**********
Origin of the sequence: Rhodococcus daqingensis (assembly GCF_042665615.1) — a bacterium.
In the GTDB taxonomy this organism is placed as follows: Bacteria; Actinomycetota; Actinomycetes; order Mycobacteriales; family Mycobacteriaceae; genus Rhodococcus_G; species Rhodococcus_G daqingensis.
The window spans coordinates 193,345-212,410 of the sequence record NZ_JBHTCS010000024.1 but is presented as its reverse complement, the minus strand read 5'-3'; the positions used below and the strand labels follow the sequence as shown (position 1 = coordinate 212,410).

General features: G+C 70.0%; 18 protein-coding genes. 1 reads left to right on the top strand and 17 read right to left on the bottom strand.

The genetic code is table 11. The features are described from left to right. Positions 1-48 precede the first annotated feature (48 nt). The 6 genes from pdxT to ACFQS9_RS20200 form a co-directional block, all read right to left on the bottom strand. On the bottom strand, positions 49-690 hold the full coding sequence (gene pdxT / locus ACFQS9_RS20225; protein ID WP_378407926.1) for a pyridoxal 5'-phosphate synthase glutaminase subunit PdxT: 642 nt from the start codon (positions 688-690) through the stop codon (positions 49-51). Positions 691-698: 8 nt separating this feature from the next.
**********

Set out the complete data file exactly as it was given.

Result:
Origin of the sequence: Rhodococcus daqingensis (assembly GCF_042665615.1) — a bacterium.
In the GTDB taxonomy this organism is placed as follows: Bacteria; Actinomycetota; Actinomycetes; order Mycobacteriales; family Mycobacteriaceae; genus Rhodococcus_G; species Rhodococcus_G daqingensis.
The window spans coordinates 193,345-212,410 of the sequence record NZ_JBHTCS010000024.1 but is presented as its reverse complement, the minus strand read 5'-3'; the positions used below and the strand labels follow the sequence as shown (position 1 = coordinate 212,410).

General features: G+C 70.0%; 18 protein-coding genes. 1 reads left to right on the top strand and 17 read right to left on the bottom strand.

The genetic code is table 11. The features are described from left to right. Positions 1-48 precede the first annotated feature (48 nt). The 6 genes from pdxT to ACFQS9_RS20200 form a co-directional block, all read right to left on the bottom strand. On the bottom strand, positions 49-690 hold the full coding sequence (gene pdxT / locus ACFQS9_RS20225; protein ID WP_378407926.1) for a pyridoxal 5'-phosphate synthase glutaminase subunit PdxT: 642 nt from the start codon (positions 688-690) through the stop codon (positions 49-51). Positions 691-698: 8 nt separating this feature from the next.